I can’t believe it took me so long to visit Kolkata. Even though I’ve passed through the city on my way to Odisha, for some reason I’d never stepped out of the airport until now. By chance I managed to pick up a cheap flight about 6 months ago and forgot about it, so it was a nice surprise when I remembered I had a date with Cal!
My dates weren’t set with any real forethought, so as luck would have it I was there just before Durga Pooja, but unfortunately wasn’t there for the actual festivities. I did however visit the northern suburb of Kumartuli where many of the idols are made. The festival celebrates Durga’s victory over evil (Mahishasura) and continues for 10 days. It’s the biggest festival in Kolkata, so it’s no surprise that there were literally thousands of Durga idols in production in Kumartuli.
Just off the main road through narrow alleyways were hundreds of small workshops where seemingly thousands of arms were being crafted. Frankly I found most of the Durga statues a little creepy, but it was fascinating to wander through the laneways and watch artisans hone their craft. There weren’t just statues of Durga here though, there were also sadus, Ganesha and even a replica of Michaelangelo’s David. It was like the world’s statues had all come to one place in a mish mash that made little sense but all seemed strangely at home here.
The weather took a turn for the worse from here, so my friend and I sought refuge in Tagore’s House. This museum was a fascinating exploration of the writer and artist and his family and is well worth a visit. Tagore travelled far and wide, and had a keen interest in almost everything he came across, which is reflected in the artworks and history that has been well maintained throughout the old family mansion.
Kolkata is also famous for many of its other buildings, from the Victoria Memorial to St Paul’s Cathedral, but for me the city really is all about the food. Bengali cuisine is famous for its love of mustard, street food and flavoursome (yet surprisingly not all that hot) sauces and snacks. I felt obliged to try out as much of the cuisine as possible.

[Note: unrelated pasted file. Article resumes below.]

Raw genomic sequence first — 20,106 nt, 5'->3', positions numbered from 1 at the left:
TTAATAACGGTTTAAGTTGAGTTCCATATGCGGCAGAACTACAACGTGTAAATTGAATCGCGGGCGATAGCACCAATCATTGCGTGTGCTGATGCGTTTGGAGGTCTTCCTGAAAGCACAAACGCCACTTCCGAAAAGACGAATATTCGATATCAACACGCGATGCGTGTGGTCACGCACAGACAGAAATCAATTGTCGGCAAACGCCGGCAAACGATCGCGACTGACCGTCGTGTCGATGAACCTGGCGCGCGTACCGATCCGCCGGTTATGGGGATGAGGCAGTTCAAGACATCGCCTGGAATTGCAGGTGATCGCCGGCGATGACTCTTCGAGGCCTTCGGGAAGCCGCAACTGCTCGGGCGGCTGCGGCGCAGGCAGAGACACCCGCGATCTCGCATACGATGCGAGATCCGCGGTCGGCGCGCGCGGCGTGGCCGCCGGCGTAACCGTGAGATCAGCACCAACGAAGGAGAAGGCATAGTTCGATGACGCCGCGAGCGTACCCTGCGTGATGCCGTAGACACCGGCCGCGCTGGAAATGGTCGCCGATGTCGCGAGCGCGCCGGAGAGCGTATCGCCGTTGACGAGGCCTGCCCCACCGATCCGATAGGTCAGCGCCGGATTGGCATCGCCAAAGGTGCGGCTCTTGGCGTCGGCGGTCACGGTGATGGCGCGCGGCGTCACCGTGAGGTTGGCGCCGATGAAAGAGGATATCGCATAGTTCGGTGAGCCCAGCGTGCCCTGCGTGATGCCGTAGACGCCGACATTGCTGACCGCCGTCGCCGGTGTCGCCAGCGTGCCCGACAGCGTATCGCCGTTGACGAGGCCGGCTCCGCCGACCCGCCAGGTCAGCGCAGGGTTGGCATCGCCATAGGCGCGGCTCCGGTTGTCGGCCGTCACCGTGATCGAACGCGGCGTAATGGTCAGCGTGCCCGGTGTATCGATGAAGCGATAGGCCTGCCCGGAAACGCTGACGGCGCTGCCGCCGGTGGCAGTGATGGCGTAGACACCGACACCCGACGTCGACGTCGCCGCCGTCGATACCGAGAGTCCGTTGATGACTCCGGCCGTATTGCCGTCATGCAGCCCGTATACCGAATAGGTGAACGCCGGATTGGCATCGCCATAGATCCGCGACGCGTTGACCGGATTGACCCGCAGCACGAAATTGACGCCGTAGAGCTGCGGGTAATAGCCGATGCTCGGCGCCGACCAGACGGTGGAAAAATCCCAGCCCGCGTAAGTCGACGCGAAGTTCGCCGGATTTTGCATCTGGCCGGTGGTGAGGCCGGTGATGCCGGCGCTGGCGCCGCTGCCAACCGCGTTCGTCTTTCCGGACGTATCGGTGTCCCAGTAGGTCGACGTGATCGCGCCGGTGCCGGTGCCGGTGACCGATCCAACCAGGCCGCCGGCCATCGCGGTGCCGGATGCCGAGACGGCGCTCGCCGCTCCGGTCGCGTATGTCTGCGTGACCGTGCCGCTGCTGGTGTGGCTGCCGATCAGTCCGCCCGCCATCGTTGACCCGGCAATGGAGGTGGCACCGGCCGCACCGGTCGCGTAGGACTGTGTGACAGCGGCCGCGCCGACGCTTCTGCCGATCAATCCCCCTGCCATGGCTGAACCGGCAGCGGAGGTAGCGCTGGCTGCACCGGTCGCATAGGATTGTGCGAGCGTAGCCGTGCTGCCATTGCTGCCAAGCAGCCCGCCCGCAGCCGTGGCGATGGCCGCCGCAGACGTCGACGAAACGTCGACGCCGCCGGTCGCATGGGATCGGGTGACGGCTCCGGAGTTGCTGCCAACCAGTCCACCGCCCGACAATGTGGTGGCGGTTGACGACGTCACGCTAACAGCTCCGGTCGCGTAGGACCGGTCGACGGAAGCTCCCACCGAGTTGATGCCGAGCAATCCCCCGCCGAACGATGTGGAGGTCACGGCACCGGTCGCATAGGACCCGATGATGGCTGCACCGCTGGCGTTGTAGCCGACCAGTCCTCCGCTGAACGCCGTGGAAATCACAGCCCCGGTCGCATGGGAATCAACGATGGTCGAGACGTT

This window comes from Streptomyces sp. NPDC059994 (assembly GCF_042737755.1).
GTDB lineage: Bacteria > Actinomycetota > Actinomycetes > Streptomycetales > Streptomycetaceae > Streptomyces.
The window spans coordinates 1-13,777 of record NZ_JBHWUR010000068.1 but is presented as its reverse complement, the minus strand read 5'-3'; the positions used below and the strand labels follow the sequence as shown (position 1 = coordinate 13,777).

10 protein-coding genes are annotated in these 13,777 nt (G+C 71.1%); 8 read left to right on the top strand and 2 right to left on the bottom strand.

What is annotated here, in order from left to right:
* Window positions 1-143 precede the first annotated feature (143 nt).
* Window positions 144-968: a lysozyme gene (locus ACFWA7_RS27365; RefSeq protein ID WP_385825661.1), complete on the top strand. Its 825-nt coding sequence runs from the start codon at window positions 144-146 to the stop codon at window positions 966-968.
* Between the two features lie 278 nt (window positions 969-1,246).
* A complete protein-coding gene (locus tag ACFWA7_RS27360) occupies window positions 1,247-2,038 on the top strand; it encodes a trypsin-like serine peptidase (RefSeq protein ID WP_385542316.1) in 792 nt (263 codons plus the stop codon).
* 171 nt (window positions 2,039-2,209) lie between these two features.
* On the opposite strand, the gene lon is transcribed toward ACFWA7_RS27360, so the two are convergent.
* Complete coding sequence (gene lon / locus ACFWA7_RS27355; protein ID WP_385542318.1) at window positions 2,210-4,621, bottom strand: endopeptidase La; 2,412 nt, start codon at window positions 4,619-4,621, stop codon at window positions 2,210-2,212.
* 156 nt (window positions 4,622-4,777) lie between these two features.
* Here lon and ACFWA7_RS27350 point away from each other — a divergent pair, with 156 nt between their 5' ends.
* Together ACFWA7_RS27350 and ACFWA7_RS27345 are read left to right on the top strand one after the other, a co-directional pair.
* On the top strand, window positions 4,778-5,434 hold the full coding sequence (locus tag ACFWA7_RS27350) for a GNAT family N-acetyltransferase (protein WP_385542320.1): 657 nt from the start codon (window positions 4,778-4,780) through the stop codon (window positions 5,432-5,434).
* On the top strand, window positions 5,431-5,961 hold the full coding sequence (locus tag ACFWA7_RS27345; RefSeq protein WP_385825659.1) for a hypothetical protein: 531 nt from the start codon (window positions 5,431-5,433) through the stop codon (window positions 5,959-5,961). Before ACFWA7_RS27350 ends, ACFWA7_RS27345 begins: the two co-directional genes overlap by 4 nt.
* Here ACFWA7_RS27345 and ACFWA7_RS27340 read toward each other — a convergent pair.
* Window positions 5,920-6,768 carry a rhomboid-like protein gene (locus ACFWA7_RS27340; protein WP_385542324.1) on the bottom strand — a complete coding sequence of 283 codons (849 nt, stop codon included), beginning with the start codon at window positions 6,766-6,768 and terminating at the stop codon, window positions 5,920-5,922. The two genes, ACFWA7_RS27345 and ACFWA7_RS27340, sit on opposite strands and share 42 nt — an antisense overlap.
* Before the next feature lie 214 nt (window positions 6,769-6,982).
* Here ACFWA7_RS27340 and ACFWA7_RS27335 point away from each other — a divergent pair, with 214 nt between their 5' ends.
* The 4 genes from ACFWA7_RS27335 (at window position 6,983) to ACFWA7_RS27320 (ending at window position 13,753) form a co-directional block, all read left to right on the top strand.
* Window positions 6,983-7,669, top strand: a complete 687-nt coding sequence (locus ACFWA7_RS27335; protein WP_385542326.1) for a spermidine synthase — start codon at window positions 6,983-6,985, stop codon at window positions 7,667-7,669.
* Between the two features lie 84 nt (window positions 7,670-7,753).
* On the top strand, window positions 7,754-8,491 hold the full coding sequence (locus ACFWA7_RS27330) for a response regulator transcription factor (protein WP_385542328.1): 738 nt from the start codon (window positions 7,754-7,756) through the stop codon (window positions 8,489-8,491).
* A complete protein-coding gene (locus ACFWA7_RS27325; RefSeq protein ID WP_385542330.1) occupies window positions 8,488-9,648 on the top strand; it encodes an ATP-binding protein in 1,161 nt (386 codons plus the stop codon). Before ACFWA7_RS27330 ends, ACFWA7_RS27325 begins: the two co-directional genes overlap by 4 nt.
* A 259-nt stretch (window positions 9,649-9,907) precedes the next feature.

First stop was for a late lunch just off Park Street at Kusum’s. This street side stall makes piping hot kati rolls while you watch. I had a double egg and chicken roll that was fluffy (from the egg), crispy (from the paratha) and spicy from the chicken, altogether it was a party in my mouth.
The next stop was Bhojohari Manna, a traditional Bengali place that serves quality food without frills. I started with some chicken kebabs which were tender and flavoursome, followed by the hugest prawn I’ve ever seen cooked in a delicate coconut based sauce. It was a meal in itself! The highlight of the meal though was a delicate and creamy aam (mango) mishti doi. Mishti Doi is a sweetened yoghurt that is simply divine, and that’s coming from someone who’s really not a fan of Indian sweets. One of my friends is so enamoured with it, she asked me to carry some home for her (a word of advice to anyone who’s thinking of doing this, Kolkata airport wouldn’t allow me to carry a kilogram of mishti doi in my hand luggage, so be prepared and pack it very, very well).
The next day I visited the Peerless Inn for their seafood thali on the recommendation of a friend. It certainly isn’t a cheap meal, but the thali was a great way to sample the best of Bengali cuisine in one place. There was a smoky and succulent slice of eggplant to start with, followed by a selection of local specialities including mustard fish which was the highlight of the meal, a close second was another serve of mishti doi.
That evening I tried Bangla fusion at Bohemian. This ambitious restaurant is a delight, with a local neighbourhood feel but a creative menu that hits the mark. The dish of the day for me was the chilli cheese baked crab which simply melts in the mouth with subtle crab and bags of spicy flavours from chilli and mustard.
My final day was a dignified affair, with a late breakfast at Flurrys. This old style English diner serves pots of tea and baked beans on toast in a setting that would feel quite at home in a quiet English street. This throwback from the British Raj doesn’t feel very Bengali, but is an experience nonetheless.
Overall, I enjoyed my time in Kolkata. Wandering the wide streets and soaking in the atmosphere, it’s a great city to spend a few days. It felt like it had the best of both Mumbai and Delhi, with wide streets, beautiful buildings and great food. On the downside, it’s challenging to get around if you need to go somewhere the metro doesn’t go (and there was a taxi strike on while I was there), and it seems to be much quieter and smaller than I had expected. But I guess the flipside of this was how friendly people were. A case in point was when I was in the airport trying to pack my mishti doi safely into my luggage, 3 airport staff members voluntarily helped me with a smile, all because they were so thrilled that I loved their food so much I wanted to take it back to the big smoke (Bombay). Their kindness and friendly nature was certainly a welcome change from the larger cities in India that I’ve visited.